At Price Is Right, Barker would win 16 Daytime Emmys, earning prizes for producing and hosting, as well as a lifetime-achievement Emmy awarded in 1999. The year before, after he’d taped 5,000 episodes at Studio 33 at the CBS Television City studio in Hollywood, the network renamed the stage the Bob Barker Studio. In 2003, Barker’s 31st year on the show, he surpassed Tonight Show host Johnny Carson’s record for continuous performances on a single network show. In 2004, he was inducted into the Television Academy Hall of Fame.
As a living fixture at the network, it’s no wonder Barker felt comfortable enough to incorporate his activism into his seemingly apolitical job—he’d been slowly introduced to animal-rights activism by Dorothy Jo, who was a vegetarian and who politely declined to wear the furs and leather coats Bob had bought her over the years. Soon, he was ending every Price Is Right broadcast by saying, “Help control the pet population. Have your pets spayed or neutered.” And he didn’t stop there: in 1987, after he’d hosted the Miss USA and Miss Universe pageants for 20 years, he threatened to walk if the Miss USA contestants wore furs. Pageant organizers met his demand, but the next year, when Barker asked them not to give furs as prizes, they balked, and he quit. In 1994, he started the DJ&T Foundation, named for his wife and his mother, which helps subsidize the cost of spaying and neutering pets. Since 2001, he has endowed programs in animal-rights law at such universities as Harvard, Duke, Northwestern, Stanford, U.C.L.A., Columbia, and Georgetown. In 2010, he paid for the renovation and purchase of a Los Angeles building for PETA, which named the building after him.
Barker was also secure enough in his job to become the first game-show host to stop dyeing his hair. The sixtysomething host revealed his natural gray without fanfare one day, returning from vacation after a taped run of dark-haired episodes. A shocked viewer wrote, “Bob, you must have had one hell of a night.” Barker claimed the show’s ratings actually rose after the shift.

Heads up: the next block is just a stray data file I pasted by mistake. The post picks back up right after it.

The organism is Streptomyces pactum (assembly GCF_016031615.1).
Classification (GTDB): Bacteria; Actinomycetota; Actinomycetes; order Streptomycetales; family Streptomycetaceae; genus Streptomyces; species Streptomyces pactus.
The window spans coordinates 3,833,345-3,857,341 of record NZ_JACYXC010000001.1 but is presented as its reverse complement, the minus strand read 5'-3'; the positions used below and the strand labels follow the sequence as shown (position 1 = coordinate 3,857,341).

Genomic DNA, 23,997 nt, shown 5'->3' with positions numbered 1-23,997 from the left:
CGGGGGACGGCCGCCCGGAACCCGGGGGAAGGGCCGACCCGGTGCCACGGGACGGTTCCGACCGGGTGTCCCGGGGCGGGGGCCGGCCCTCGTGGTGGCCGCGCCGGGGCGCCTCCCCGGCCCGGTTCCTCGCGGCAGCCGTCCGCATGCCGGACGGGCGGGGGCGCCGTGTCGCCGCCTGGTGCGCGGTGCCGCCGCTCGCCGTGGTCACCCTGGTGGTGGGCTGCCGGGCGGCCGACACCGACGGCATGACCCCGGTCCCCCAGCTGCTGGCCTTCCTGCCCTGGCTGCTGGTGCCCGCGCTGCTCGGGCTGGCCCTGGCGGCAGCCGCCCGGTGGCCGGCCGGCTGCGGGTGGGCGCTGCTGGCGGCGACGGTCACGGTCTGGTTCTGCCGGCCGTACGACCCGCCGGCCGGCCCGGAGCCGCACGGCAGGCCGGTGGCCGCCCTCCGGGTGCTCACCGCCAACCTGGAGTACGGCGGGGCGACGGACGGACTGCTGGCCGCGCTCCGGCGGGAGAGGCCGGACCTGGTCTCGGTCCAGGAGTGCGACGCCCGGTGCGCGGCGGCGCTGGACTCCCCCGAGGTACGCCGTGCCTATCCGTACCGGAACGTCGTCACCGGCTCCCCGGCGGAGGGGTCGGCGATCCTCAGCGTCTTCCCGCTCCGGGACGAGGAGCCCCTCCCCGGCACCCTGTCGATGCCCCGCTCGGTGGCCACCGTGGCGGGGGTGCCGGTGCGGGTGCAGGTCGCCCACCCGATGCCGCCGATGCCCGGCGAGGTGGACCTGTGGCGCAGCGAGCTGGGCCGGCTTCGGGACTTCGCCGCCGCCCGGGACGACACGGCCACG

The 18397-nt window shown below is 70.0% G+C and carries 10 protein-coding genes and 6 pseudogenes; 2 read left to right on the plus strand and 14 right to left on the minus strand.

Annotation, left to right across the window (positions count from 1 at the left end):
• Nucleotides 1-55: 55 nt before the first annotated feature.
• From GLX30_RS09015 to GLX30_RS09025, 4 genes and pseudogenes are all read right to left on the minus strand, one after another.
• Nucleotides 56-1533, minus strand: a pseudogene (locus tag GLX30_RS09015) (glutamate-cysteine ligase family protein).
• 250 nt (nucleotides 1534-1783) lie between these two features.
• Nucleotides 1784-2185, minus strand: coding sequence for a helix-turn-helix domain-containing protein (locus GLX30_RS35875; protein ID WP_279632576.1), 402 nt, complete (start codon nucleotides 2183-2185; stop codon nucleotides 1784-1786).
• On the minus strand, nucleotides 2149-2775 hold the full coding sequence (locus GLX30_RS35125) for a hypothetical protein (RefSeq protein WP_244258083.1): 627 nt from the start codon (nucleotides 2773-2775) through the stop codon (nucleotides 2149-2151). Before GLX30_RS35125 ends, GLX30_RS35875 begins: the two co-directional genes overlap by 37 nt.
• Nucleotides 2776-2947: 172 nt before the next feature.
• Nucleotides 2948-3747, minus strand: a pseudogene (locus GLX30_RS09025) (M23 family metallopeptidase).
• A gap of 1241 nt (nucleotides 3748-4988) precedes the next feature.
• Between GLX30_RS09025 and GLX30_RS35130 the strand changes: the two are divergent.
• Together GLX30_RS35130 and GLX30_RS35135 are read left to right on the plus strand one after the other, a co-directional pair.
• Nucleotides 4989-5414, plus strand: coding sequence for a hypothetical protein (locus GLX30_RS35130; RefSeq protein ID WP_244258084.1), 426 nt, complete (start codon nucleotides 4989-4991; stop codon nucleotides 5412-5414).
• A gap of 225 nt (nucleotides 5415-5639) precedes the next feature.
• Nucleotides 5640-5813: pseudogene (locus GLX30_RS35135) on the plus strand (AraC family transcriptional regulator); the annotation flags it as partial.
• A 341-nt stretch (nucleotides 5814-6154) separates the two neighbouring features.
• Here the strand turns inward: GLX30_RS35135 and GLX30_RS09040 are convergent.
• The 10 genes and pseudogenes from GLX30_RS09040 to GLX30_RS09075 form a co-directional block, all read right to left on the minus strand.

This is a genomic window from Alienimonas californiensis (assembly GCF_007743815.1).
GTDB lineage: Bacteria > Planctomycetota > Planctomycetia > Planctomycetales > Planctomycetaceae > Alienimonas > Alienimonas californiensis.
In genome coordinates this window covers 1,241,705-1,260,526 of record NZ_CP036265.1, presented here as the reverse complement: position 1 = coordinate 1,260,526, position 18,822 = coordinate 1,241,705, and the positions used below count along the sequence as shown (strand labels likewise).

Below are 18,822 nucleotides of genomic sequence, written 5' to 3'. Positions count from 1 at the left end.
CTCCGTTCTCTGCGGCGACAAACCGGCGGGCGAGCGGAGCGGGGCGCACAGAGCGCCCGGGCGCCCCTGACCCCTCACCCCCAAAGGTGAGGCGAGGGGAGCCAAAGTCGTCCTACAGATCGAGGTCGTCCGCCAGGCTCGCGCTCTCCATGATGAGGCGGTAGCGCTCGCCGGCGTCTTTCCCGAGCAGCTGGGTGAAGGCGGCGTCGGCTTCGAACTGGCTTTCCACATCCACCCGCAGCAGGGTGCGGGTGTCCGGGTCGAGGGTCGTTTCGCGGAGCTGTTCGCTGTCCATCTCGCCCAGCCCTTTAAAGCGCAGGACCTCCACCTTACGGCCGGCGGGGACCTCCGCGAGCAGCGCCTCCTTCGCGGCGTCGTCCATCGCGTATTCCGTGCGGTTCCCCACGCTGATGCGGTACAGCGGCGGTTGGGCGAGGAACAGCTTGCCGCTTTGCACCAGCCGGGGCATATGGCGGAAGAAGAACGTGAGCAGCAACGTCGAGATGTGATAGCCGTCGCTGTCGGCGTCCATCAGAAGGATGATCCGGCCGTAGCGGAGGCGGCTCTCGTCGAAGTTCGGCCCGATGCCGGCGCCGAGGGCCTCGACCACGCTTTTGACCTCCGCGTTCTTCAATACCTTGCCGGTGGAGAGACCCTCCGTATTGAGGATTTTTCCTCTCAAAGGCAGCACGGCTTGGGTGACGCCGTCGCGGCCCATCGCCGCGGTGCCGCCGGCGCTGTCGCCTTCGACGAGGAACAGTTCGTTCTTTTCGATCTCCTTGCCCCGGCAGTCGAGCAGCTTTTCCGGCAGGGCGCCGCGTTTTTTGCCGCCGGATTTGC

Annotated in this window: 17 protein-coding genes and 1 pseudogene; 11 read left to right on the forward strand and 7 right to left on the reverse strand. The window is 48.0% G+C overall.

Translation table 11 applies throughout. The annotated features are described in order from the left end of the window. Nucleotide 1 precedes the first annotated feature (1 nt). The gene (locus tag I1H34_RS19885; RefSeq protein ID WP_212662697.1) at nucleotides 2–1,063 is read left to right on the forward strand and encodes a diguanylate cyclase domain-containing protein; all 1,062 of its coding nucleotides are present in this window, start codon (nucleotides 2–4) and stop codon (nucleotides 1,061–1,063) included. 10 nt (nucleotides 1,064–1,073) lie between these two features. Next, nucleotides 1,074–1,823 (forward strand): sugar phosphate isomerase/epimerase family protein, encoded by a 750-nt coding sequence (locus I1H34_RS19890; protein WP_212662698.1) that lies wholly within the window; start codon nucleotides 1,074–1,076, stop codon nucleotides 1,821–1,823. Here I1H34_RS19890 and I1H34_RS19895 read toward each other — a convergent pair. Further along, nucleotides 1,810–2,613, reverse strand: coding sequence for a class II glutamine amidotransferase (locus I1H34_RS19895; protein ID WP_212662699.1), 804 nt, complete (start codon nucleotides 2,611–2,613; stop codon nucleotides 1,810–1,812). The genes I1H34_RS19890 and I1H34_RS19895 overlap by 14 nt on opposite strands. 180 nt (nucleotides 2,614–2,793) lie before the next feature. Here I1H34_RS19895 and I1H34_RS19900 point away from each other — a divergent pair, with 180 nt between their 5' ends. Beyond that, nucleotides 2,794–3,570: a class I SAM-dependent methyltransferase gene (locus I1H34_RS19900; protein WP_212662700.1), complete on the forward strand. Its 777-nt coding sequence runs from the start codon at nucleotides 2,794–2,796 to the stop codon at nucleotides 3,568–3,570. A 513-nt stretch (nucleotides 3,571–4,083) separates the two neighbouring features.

Even into his Medicare years, Barker continued to project the virility of a younger man. In 1994, longtime Price Is Right spokesmodel Dian Parkinson sued him and the show for sexual harassment, claiming the host had coerced her into a sexual relationship in 1990, when he was 66. Barker, who’d lost Dorothy Jo to lung cancer in 1981 after 36 years of marriage, acknowledged the intimate relationship with Parkinson but claimed it was consensual. She dropped the sexual-harassment suit in 1995.
Barker, who’d studied karate under Chuck Norris, gained a new generation of fans when, after 46 years in Hollywood, he made his film debut in 1996’s Happy Gilmore. In a celebrated sequence, the 72-year-old Barker, playing himself, beats up 29-year-old Adam Sandler (as the title character) in a brawl on a golf course. The comic throw-down earned Barker an MTV Movie Award for best fight sequence. The emcee also credited himself with turning the former Saturday Night Live comic into a movie star. “Nobody heard of Adam Sandler until I beat him up,” he boasted.
Barker was 83 when he finally handed over The Price Is Right to Drew Carey in 2007. “I wanted to retire while I’m still young,” he quipped. Even in his retirement, he’d still pop up on The Price Is Right on special occasions well into his 90s.
For all the fame and all the millions he’d earned by giving away millions to strangers, Barker never seemed to lose his common touch. He insisted that he was as ordinary as his fans. “They treat me as if I were a next-door neighbor. I’ve never been a cowboy or a detective or a doctor on television. I’ve been Bob Barker. They’ve seen my hair go gray.” As a result, he said, fans had an easy, jokey rapport with him, stopping him on the street and asking if he had a refrigerator to give away. “I love it. It means they watch me.”